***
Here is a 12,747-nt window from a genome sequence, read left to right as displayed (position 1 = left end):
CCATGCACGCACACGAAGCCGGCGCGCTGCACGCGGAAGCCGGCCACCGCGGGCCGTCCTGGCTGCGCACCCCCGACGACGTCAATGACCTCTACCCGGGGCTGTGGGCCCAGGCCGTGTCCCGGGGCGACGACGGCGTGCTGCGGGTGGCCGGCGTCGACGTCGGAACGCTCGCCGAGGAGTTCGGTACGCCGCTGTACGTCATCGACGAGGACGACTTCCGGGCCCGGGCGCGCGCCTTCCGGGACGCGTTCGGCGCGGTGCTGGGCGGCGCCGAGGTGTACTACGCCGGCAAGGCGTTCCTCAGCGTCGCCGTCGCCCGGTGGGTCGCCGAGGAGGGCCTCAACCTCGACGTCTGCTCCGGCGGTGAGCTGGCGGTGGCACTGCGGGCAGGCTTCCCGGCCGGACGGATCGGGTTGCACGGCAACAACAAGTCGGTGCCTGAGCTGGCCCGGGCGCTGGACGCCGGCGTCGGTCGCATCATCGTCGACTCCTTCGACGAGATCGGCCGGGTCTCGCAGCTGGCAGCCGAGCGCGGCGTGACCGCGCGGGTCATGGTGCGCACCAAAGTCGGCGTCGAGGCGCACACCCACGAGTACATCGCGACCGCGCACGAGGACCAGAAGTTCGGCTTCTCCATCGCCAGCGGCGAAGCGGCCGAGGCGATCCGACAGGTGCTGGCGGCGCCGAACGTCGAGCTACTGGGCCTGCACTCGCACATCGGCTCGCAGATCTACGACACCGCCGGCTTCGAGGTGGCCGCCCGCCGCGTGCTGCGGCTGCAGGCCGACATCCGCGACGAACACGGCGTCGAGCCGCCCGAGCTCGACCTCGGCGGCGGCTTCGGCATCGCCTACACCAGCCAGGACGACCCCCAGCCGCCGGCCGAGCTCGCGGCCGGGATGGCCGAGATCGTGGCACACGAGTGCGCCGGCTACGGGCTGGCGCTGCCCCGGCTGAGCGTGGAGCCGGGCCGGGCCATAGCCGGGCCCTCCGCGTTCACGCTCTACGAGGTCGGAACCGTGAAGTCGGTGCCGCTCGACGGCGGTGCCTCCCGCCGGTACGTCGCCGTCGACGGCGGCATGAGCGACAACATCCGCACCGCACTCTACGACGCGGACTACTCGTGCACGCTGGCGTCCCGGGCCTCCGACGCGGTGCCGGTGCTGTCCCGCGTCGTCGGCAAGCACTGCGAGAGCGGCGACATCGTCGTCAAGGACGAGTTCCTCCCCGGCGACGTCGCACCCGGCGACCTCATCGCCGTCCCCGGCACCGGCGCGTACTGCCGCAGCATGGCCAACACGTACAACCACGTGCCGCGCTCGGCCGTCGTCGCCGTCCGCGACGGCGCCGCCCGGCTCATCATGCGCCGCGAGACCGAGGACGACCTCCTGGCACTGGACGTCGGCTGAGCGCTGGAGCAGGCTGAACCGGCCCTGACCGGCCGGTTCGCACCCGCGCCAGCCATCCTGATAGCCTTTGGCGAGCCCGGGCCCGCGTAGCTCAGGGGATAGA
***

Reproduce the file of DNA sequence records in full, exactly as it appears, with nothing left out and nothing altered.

Here is a 12,747-nt window from a genome sequence, read left to right as displayed (position 1 = left end):
CCATGCACGCACACGAAGCCGGCGCGCTGCACGCGGAAGCCGGCCACCGCGGGCCGTCCTGGCTGCGCACCCCCGACGACGTCAATGACCTCTACCCGGGGCTGTGGGCCCAGGCCGTGTCCCGGGGCGACGACGGCGTGCTGCGGGTGGCCGGCGTCGACGTCGGAACGCTCGCCGAGGAGTTCGGTACGCCGCTGTACGTCATCGACGAGGACGACTTCCGGGCCCGGGCGCGCGCCTTCCGGGACGCGTTCGGCGCGGTGCTGGGCGGCGCCGAGGTGTACTACGCCGGCAAGGCGTTCCTCAGCGTCGCCGTCGCCCGGTGGGTCGCCGAGGAGGGCCTCAACCTCGACGTCTGCTCCGGCGGTGAGCTGGCGGTGGCACTGCGGGCAGGCTTCCCGGCCGGACGGATCGGGTTGCACGGCAACAACAAGTCGGTGCCTGAGCTGGCCCGGGCGCTGGACGCCGGCGTCGGTCGCATCATCGTCGACTCCTTCGACGAGATCGGCCGGGTCTCGCAGCTGGCAGCCGAGCGCGGCGTGACCGCGCGGGTCATGGTGCGCACCAAAGTCGGCGTCGAGGCGCACACCCACGAGTACATCGCGACCGCGCACGAGGACCAGAAGTTCGGCTTCTCCATCGCCAGCGGCGAAGCGGCCGAGGCGATCCGACAGGTGCTGGCGGCGCCGAACGTCGAGCTACTGGGCCTGCACTCGCACATCGGCTCGCAGATCTACGACACCGCCGGCTTCGAGGTGGCCGCCCGCCGCGTGCTGCGGCTGCAGGCCGACATCCGCGACGAACACGGCGTCGAGCCGCCCGAGCTCGACCTCGGCGGCGGCTTCGGCATCGCCTACACCAGCCAGGACGACCCCCAGCCGCCGGCCGAGCTCGCGGCCGGGATGGCCGAGATCGTGGCACACGAGTGCGCCGGCTACGGGCTGGCGCTGCCCCGGCTGAGCGTGGAGCCGGGCCGGGCCATAGCCGGGCCCTCCGCGTTCACGCTCTACGAGGTCGGAACCGTGAAGTCGGTGCCGCTCGACGGCGGTGCCTCCCGCCGGTACGTCGCCGTCGACGGCGGCATGAGCGACAACATCCGCACCGCACTCTACGACGCGGACTACTCGTGCACGCTGGCGTCCCGGGCCTCCGACGCGGTGCCGGTGCTGTCCCGCGTCGTCGGCAAGCACTGCGAGAGCGGCGACATCGTCGTCAAGGACGAGTTCCTCCCCGGCGACGTCGCACCCGGCGACCTCATCGCCGTCCCCGGCACCGGCGCGTACTGCCGCAGCATGGCCAACACGTACAACCACGTGCCGCGCTCGGCCGTCGTCGCCGTCCGCGACGGCGCCGCCCGGCTCATCATGCGCCGCGAGACCGAGGACGACCTCCTGGCACTGGACGTCGGCTGAGCGCTGGAGCAGGCTGAACCGGCCCTGACCGGCCGGTTCGCACCCGCGCCAGCCATCCTGATAGCCTTTGGCGAGCCCGGGCCCGCGTAGCTCAGGGGATAGA